Telomere length: population epidemiology and concordance in Australian children aged 11-12 years and their parents

Nguyen, Minh Thien, Lycett, Kate, Vryer, Regan, Burgner, David P., Ranganathan, Sarath, Grobler, Anneke C., Wake, Melissa and Saffery, Richard 2019, Telomere length: population epidemiology and concordance in Australian children aged 11-12 years and their parents, BMJ open, vol. 9, no. Sup 3, pp. 118-126, doi: 10.1136/bmjopen-2017-020263.

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Title Telomere length: population epidemiology and concordance in Australian children aged 11-12 years and their parents
Author(s) Nguyen, Minh Thien
Lycett, KateORCID iD for Lycett, Kate orcid.org/0000-0002-8988-4038
Vryer, Regan
Burgner, David P.
Ranganathan, Sarath
Grobler, Anneke C.
Wake, Melissa
Saffery, Richard
Journal name BMJ open
Volume number 9
Issue number Sup 3
Start page 118
End page 126
Total pages 9
Publisher BMJ Publishing
Place of publication London, Eng.
Publication date 2019
ISSN 2044-6055
Keyword(s) Science & Technology
Life Sciences & Biomedicine
Medicine, General & Internal
General & Internal Medicine
telomeres
reference values
children
ageing
inheritance patterns
epidemiological studies
SHORTEST TELOMERE
PATERNAL AGE
METAANALYSIS
HERITABILITY
INFORMATICS
DETERMINANT
INHERITANCE
IMPACT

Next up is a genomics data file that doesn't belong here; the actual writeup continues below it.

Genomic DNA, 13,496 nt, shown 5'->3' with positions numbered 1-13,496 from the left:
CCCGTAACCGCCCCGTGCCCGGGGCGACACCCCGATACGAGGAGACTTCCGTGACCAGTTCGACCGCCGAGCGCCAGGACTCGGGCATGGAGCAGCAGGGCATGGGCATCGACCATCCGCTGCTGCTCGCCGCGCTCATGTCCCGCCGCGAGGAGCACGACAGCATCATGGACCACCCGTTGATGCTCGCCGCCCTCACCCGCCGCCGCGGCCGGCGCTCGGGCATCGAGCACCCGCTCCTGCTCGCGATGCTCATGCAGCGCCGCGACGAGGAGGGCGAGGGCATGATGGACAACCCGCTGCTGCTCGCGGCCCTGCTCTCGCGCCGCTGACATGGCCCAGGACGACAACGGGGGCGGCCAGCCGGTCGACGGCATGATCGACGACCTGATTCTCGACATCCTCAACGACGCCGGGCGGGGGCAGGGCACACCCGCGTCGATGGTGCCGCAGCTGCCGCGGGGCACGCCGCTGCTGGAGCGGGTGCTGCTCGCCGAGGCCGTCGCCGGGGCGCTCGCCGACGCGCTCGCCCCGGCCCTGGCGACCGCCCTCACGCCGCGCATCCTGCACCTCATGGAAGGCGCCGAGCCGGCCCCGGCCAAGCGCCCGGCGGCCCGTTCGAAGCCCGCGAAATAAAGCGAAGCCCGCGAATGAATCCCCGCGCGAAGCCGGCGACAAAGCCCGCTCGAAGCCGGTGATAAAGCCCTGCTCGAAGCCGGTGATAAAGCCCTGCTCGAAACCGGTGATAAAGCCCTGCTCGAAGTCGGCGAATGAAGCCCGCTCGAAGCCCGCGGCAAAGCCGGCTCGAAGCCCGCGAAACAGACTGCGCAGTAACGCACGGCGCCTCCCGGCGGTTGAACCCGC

CELLS
Summary © 2019 Author(s). Objectives To (1) describe the epidemiology of child and adult telomere length, and (2) investigate parent-child telomere length concordance. Design Population-based cross-sectional study within the Longitudinal Study of Australian Children. Setting Assessment centres in seven major Australian cities and eight selected regional towns; February 2015 to March 2016. Participants Of 1874 participating families, telomere data were available for analysis for 1206 children and 1343 parents, of whom 1143 were parent-child pairs. There were 589 boys and 617 girls; 175 fathers and 1168 mothers. Outcome measures Relative telomere length (T/S ratio), calculated by comparing telomeric DNA (T) level with the single copy (S) beta-globin gene in venous blood-derived genomic DNA by quantitative real-time PCR. Results Mean T/S ratio for all children, boys and girls was 1.09 (SD 0.56), 1.05 (SD 0.53) and 1.13 (SD 0.59), respectively. Mean T/S ratio for all parents, fathers and mothers was 0.81 (SD 0.37), 0.82 (SD 0.36) and 0.81 (SD 0.38), respectively. Parent-child T/S ratio concordance was moderate (correlation 0.24). In adjusted regression models, one unit higher parent T/S ratio was associated with 0.36 (estimated linear regression coefficient (β); 95% CI 0.28 to 0.45) higher child T/S ratio. Concordance was higher in the youngest parent-age tertile (β 0.49; 95% CI 0.34 to 0.64) compared with the middle (β 0.35; 95% CI 0.21 to 0.48) and oldest tertile (β 0.26; 95% CI 0.11 to 0.41; p-trend 0.04). Father-child concordance was 0.34 (95% CI 0.18 to 0.48), while mother-child was 0.22 (95% CI 0.17 to 0.28). Conclusions We provide telomere length population values for children aged 11-12 years and their mid-life parents. Relative telomere length was shorter in adults than children, as expected. There was modest evidence of parent-child concordance, which diminished with increasing parent age.
Language eng
DOI 10.1136/bmjopen-2017-020263
Indigenous content off
HERDC Research category C1 Refereed article in a scholarly journal
Copyright notice ©2019, The Authors
Persistent URL http://hdl.handle.net/10536/DRO/DU:30128497

Document type: Journal Article
Collections: Faculty of Health
School of Psychology
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